All values presented are median values and the 25th and 75th percentiles. The Kruskal-Wallis and Mann-Whitney U tests were used to compare continuous data. Mann-Whitney U test was used for comparison of two groups. Pearson’s chi-squared test and Fisher’s exact test were used to examine differences in categorical data [presented as n (%)]. If the studied groups tended to be very small they were merged (i.e. MHISS severe and major) or not included in the analysis (non-injured hand; both n = 6). Spearman rank correlation test was used to evaluate correlations between the score of the different questionnaires. A Spearman’s rank correlation coefficient (Spearman’s rho) value > 0.4 was required for significant correlation in order to avoid weak correlations and chosen as a cut point that is clinically meaningful. Effect size was calculated for significant different variables with Eta-squared value (η2) with conversion to dCohen and presented as small (0.2–0.4), intermediate (0.5–0.7) or large (> 0.8) effect or the Cramer’s V or phi was computed with interpretation of effect size accordingly. Linear regression analyses were performed to evaluate the effects on the total score of the QuickDASH, adjusted for gender and age, at follow up with focus on relevant factors (i.e. gender, age, CISS, MHISS). The significance threshold was set at p < 0.05 in this exploratory study not adjusting for multiple testing [44].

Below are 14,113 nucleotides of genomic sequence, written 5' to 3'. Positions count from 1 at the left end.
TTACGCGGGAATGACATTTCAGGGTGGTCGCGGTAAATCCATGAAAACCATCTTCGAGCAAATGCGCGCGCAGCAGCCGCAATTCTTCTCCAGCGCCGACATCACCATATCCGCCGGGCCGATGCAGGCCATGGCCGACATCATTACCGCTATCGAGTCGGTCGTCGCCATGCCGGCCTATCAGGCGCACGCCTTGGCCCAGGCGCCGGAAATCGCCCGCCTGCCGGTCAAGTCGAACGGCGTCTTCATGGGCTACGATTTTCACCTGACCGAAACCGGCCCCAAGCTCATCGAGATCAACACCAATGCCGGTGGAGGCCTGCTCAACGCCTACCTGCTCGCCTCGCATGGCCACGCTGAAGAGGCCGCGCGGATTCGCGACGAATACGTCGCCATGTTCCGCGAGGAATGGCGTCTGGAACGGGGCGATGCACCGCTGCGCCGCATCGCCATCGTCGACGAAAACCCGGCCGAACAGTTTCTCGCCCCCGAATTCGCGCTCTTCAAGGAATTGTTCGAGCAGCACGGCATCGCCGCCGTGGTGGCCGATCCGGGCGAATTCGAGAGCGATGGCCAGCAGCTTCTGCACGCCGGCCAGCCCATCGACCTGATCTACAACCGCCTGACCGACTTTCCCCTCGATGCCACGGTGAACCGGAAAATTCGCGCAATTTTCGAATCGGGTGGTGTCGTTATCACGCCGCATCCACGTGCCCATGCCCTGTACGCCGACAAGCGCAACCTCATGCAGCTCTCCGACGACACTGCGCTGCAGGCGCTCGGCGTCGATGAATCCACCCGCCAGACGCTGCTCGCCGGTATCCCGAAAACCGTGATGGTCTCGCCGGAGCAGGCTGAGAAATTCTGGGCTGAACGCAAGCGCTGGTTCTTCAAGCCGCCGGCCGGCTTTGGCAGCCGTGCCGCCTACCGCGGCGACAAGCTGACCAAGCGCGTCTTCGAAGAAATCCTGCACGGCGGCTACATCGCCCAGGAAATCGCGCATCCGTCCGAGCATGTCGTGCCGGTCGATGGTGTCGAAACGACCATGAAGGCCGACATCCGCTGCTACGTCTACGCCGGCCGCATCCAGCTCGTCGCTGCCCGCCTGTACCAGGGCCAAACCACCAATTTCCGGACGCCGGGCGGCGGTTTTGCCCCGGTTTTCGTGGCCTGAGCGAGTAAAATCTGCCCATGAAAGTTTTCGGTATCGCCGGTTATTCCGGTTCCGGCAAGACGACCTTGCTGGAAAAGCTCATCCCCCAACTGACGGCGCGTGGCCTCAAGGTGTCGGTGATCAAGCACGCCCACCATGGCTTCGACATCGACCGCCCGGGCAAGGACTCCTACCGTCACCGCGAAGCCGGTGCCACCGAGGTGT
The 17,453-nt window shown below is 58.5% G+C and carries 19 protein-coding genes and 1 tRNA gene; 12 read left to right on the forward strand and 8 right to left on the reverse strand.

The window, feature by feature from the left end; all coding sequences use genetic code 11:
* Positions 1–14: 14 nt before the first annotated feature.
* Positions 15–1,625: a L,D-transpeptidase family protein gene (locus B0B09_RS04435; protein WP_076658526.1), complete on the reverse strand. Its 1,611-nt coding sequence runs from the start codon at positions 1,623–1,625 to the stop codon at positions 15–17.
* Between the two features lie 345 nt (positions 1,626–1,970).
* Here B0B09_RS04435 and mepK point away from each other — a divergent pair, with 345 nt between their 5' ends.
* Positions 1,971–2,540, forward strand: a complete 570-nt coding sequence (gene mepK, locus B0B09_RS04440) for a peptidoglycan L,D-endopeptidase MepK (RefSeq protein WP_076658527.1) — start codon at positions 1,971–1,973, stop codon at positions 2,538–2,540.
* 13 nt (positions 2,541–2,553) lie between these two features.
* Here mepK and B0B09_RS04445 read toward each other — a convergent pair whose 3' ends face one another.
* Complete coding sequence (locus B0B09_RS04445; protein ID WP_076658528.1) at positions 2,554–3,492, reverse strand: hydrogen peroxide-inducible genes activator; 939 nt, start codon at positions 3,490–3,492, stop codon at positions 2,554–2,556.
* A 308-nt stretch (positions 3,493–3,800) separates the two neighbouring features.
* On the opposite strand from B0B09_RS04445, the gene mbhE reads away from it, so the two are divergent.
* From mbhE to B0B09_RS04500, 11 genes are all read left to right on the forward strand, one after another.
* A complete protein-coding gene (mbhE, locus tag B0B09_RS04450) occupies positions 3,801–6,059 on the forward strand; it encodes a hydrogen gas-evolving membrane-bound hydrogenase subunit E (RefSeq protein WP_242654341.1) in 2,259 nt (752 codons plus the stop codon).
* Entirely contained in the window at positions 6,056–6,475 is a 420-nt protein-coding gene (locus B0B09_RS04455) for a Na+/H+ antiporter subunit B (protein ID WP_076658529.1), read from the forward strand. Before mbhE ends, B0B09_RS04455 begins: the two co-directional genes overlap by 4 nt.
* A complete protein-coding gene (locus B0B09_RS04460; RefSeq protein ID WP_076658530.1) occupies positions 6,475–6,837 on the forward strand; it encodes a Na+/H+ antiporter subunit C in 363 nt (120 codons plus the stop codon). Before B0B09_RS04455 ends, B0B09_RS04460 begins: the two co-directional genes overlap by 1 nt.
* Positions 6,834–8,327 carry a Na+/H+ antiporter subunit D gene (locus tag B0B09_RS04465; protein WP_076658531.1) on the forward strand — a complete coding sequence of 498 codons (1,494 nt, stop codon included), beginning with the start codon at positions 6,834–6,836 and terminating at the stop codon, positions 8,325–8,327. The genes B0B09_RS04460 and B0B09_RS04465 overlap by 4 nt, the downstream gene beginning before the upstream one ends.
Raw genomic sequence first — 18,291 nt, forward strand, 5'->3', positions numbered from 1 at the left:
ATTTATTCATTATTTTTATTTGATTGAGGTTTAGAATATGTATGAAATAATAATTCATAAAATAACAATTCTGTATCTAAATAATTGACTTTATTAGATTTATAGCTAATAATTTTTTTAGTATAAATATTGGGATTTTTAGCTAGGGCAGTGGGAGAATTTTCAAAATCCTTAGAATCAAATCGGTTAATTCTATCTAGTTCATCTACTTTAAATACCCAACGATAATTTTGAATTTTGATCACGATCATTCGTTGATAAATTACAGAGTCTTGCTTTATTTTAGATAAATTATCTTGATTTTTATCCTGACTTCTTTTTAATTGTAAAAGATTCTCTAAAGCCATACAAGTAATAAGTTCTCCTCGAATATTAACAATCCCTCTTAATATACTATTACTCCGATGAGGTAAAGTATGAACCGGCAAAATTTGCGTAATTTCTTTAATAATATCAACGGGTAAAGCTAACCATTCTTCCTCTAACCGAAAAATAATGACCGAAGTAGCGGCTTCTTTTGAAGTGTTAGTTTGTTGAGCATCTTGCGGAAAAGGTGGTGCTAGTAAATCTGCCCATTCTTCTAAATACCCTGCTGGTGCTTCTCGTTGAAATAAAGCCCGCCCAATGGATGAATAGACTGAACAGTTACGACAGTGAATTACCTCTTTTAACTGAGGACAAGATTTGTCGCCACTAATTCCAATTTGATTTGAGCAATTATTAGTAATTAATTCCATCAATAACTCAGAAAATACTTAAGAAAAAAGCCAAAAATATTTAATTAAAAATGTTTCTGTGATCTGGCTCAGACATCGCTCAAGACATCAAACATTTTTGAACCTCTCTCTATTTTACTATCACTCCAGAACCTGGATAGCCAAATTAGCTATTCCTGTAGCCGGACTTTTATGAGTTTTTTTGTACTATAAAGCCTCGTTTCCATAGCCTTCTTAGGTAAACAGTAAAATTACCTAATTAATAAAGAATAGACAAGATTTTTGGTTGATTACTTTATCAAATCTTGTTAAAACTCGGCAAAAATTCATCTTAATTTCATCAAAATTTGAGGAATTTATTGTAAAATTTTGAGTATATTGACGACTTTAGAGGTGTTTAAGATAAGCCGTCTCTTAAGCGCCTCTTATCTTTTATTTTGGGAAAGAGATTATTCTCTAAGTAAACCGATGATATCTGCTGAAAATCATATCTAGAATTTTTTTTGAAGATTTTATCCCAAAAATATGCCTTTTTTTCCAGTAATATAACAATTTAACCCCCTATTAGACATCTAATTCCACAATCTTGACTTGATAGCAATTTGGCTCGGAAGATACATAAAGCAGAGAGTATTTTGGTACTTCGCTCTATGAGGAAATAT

Results

Participants